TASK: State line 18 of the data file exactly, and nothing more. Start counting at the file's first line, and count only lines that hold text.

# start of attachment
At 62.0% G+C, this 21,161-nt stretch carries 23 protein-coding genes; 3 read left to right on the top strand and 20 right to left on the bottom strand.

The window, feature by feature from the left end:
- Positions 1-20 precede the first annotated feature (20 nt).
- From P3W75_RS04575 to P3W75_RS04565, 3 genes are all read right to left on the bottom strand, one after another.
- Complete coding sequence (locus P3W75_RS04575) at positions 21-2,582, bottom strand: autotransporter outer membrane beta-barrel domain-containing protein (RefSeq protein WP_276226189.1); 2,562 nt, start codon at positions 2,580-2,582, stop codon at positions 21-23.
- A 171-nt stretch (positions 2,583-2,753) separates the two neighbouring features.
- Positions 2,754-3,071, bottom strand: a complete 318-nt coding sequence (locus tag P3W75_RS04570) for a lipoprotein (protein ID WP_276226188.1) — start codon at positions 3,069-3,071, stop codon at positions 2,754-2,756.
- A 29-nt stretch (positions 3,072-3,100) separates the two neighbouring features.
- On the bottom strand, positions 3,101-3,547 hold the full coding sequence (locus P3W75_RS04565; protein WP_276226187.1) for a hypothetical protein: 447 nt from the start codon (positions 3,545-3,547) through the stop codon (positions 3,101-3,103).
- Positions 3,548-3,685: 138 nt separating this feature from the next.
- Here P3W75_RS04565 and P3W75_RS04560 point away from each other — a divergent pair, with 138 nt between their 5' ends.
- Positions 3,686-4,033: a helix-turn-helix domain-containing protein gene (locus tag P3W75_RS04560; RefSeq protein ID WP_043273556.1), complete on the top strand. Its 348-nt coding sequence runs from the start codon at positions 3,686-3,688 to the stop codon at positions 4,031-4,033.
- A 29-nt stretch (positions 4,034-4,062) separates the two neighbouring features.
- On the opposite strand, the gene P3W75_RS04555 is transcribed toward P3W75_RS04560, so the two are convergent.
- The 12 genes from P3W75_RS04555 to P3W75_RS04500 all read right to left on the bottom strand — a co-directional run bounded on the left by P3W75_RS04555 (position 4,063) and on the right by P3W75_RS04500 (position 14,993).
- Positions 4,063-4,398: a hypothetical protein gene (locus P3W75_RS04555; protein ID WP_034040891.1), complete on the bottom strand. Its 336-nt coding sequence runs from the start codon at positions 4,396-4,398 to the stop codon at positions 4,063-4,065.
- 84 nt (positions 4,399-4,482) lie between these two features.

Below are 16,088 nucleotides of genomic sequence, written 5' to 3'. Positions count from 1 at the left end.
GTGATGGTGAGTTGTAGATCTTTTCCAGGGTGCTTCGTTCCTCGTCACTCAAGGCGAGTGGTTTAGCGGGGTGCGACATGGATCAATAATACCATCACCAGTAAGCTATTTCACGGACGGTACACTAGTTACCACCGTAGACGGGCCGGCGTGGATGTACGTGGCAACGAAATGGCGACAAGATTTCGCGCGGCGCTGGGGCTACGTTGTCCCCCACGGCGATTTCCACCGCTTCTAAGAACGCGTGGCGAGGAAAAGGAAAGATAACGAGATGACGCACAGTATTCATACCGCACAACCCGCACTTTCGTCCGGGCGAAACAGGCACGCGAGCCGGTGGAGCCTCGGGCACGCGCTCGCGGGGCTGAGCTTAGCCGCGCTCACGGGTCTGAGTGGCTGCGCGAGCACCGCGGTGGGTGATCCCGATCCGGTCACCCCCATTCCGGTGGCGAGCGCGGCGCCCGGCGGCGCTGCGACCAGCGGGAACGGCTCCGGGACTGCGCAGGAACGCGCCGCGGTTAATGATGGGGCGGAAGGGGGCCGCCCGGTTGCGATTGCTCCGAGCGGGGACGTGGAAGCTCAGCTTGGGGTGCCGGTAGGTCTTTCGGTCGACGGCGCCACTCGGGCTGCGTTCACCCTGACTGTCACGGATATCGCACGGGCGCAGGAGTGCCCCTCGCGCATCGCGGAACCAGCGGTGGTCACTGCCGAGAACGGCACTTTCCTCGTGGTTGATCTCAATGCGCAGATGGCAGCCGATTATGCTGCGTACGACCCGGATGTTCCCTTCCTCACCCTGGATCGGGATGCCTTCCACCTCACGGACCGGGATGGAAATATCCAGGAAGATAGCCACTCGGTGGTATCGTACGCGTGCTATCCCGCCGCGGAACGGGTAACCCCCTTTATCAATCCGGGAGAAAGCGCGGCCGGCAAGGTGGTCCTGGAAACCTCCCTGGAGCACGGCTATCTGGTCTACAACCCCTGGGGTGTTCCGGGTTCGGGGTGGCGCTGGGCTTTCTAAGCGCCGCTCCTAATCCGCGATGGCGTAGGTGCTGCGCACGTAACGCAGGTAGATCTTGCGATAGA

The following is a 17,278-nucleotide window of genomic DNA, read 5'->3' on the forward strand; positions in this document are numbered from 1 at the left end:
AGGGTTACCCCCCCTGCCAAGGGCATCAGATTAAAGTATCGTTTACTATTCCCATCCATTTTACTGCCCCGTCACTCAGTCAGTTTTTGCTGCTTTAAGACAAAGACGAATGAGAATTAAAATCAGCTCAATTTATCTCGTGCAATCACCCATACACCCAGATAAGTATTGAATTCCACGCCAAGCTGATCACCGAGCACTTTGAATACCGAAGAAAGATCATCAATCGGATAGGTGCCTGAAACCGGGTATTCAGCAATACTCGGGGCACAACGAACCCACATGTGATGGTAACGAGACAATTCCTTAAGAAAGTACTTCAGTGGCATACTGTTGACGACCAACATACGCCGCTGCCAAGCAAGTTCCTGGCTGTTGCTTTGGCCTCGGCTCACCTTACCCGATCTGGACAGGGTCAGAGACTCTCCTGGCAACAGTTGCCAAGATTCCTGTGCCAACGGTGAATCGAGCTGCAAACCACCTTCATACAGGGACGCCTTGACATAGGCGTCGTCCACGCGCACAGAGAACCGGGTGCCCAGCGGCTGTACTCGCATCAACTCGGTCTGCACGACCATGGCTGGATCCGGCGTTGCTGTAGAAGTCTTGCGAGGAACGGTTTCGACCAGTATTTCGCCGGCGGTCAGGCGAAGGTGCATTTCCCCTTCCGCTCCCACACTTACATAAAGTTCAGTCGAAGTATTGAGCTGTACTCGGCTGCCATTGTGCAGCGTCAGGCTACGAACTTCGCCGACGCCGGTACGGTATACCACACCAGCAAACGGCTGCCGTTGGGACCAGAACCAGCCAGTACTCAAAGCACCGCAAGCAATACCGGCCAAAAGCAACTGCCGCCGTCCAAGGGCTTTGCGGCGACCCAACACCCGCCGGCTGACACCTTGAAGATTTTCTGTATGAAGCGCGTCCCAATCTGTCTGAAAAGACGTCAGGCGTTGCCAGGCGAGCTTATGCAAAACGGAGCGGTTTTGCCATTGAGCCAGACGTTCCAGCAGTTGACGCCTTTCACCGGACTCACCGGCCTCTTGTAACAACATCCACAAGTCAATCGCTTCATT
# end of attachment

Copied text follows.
Below are 16,088 nucleotides of genomic sequence, written 5' to 3'. Positions count from 1 at the left end.